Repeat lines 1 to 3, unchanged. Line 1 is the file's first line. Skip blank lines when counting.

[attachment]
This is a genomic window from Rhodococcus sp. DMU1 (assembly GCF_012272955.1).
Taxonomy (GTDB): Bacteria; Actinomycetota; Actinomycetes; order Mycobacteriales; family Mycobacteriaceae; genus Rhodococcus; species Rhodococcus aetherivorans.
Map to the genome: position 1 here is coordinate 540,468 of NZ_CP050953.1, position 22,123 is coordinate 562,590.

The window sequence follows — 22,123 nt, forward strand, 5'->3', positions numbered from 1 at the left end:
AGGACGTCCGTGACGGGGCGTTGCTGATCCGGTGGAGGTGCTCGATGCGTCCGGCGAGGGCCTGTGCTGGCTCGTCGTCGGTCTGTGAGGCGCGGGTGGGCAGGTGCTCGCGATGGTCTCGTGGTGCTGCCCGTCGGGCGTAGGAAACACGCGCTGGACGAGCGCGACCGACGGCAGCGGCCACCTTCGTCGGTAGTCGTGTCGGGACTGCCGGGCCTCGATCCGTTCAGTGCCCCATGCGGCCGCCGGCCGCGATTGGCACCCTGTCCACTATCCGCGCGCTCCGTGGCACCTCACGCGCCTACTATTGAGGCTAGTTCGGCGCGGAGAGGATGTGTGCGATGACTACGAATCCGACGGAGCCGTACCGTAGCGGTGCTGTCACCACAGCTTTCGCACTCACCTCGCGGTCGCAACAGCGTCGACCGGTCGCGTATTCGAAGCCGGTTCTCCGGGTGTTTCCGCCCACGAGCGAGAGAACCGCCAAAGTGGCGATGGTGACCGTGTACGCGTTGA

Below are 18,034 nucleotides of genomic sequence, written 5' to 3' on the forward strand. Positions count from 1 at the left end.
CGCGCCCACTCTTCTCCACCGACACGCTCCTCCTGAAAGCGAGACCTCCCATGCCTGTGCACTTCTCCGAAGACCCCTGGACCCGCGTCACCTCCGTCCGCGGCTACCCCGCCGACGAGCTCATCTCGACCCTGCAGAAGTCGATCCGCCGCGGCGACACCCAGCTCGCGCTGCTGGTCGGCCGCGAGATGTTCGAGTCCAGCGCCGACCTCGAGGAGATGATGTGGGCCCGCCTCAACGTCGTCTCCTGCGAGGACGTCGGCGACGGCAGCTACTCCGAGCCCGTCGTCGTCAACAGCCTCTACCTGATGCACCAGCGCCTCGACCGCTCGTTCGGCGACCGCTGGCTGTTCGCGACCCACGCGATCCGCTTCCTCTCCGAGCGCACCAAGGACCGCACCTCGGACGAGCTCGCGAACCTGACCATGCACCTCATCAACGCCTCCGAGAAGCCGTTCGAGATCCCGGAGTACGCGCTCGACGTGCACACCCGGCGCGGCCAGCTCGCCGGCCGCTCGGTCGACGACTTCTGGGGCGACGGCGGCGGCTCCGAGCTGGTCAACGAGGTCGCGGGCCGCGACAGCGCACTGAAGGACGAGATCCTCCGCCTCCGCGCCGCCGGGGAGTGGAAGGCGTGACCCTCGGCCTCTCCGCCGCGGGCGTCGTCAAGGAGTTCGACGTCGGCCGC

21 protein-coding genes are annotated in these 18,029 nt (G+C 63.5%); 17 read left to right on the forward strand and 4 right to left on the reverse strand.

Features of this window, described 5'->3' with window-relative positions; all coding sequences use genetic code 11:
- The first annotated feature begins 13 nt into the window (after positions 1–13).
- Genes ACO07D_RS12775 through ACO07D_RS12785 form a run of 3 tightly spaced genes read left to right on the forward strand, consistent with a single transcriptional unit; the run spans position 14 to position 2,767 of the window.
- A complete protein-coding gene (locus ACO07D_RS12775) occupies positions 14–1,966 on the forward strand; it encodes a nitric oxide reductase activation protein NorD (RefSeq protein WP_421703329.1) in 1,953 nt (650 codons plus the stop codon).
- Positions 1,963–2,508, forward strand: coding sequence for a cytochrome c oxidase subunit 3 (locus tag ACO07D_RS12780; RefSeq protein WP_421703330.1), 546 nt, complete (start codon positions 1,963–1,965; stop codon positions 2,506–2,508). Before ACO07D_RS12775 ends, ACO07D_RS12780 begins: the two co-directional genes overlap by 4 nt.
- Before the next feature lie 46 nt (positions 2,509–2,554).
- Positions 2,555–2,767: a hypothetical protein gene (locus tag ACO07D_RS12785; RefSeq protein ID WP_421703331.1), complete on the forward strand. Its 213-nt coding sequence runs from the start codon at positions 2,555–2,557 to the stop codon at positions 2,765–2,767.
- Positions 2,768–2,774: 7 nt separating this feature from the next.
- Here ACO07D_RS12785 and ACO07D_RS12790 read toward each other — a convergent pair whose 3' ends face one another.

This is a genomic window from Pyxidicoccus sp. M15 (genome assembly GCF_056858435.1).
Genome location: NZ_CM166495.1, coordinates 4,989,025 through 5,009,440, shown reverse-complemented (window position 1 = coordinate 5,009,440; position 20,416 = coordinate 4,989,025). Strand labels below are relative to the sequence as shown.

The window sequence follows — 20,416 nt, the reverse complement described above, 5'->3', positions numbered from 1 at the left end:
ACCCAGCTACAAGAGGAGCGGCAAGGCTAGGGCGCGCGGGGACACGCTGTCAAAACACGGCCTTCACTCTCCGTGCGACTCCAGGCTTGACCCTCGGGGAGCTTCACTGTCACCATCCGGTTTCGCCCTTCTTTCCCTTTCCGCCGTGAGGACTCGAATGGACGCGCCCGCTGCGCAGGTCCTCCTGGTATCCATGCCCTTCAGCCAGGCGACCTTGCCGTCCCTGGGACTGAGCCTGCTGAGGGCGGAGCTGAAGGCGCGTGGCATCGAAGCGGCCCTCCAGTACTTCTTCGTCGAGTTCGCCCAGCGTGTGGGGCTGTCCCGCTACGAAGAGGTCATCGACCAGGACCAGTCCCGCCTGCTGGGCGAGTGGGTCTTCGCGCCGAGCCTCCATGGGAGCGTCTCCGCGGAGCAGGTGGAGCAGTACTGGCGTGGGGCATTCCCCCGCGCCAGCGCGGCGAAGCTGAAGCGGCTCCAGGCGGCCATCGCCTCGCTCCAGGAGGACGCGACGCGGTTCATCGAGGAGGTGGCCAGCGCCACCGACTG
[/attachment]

This is a genomic window from Rhodococcus sp. DMU1 (assembly GCF_012272955.1).
Taxonomy (GTDB): Bacteria; Actinomycetota; Actinomycetes; order Mycobacteriales; family Mycobacteriaceae; genus Rhodococcus; species Rhodococcus aetherivorans.
Map to the genome: position 1 here is coordinate 540,468 of NZ_CP050953.1, position 22,123 is coordinate 562,590.